Joy Kogawa - My Road to Nagasaki Goes Through Nanking — Thoughts from a Work in Progress

Thu, 11/22/2012 - 19:00 - 22:00

Legacy Art Gallery, 630 Yates Street, Victoria BC

During the Second World War, the family of acclaimed writer Joy Kogawa was forced to leave its Vancouver home and endure internment—an experience Kogawa has conveyed to generations of Canadian readers. On Nov. 22, she will make a special appearance in Victoria to present UVic’s third public downtown lecture in its annual City Talks series.
The events experienced by Kogawa’s family did not occur in isolation. The legacies and memories of the wartime era are global in scope. In her current work in progress, Kogawa turns her attention to wartime Nagasaki and Nanking, exploring the local and personal reverberations of terrors lived elsewhere. “I will try to speak of these two cities where a nightmare occurs ‘which has no word’ to describe it,” Kogawa says. “Iris Chang used the term ‘rape.’ Dr. Takashi Nagai used the term ‘holocaust.’”
In the final instalment of “70 Years Later: Japanese Canadians and the Urban Legacy of War” (the theme of this season’s first trio of talks), Kogawa will reveal how connecting those urban tragedies of the Second World War has touched her personal experience. The two previous lectures have focused on the experiences of Japanese Canadians in BC prior to and during the war. Now Kogawa will shift emphasis to focus on these two cities abroadwhich nevertheless shaped Japanese Canadians’ experiences.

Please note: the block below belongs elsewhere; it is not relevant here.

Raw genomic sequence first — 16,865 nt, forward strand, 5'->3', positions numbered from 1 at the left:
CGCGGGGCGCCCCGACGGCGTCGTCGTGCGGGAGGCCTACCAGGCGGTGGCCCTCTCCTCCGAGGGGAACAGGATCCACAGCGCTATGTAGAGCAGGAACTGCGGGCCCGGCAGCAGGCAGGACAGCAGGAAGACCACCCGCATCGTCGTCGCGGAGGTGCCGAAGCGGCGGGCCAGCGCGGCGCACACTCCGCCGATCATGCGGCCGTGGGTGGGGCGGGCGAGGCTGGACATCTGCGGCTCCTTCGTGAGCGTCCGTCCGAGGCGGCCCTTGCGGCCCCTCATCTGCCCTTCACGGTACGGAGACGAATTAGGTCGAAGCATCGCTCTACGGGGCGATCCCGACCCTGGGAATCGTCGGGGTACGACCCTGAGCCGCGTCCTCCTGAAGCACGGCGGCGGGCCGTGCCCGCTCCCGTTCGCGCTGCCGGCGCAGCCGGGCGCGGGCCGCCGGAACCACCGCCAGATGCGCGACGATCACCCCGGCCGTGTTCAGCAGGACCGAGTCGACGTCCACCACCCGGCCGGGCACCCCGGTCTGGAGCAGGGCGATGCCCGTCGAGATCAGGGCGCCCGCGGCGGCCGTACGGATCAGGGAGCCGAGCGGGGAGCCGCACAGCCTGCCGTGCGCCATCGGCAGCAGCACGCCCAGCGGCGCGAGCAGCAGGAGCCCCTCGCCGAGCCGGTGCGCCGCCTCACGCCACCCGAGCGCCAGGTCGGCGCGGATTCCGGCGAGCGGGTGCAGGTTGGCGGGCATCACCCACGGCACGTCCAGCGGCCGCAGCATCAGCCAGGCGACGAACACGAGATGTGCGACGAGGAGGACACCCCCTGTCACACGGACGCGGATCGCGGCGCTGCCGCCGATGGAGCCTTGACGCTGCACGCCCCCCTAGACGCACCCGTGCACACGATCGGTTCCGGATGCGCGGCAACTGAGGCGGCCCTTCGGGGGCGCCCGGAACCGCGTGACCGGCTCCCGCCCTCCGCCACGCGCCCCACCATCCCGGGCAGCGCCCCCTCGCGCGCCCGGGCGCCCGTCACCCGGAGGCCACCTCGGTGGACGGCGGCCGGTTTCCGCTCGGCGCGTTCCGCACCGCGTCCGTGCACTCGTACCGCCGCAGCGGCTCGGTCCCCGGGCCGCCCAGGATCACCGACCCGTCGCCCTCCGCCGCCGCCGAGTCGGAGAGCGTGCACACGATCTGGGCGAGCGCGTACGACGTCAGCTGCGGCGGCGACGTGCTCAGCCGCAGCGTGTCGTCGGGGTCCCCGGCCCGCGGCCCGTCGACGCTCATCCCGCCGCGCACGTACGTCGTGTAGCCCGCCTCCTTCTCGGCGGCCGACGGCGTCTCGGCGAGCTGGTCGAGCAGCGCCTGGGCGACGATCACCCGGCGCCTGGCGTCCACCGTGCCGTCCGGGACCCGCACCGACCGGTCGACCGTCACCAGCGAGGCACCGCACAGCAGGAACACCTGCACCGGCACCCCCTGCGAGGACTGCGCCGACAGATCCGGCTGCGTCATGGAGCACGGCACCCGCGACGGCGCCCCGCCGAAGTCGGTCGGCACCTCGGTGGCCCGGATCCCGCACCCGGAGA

This is a free public event. To assure yourself of a spot, we suggest that you pre-register by emailing:

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The City Talks

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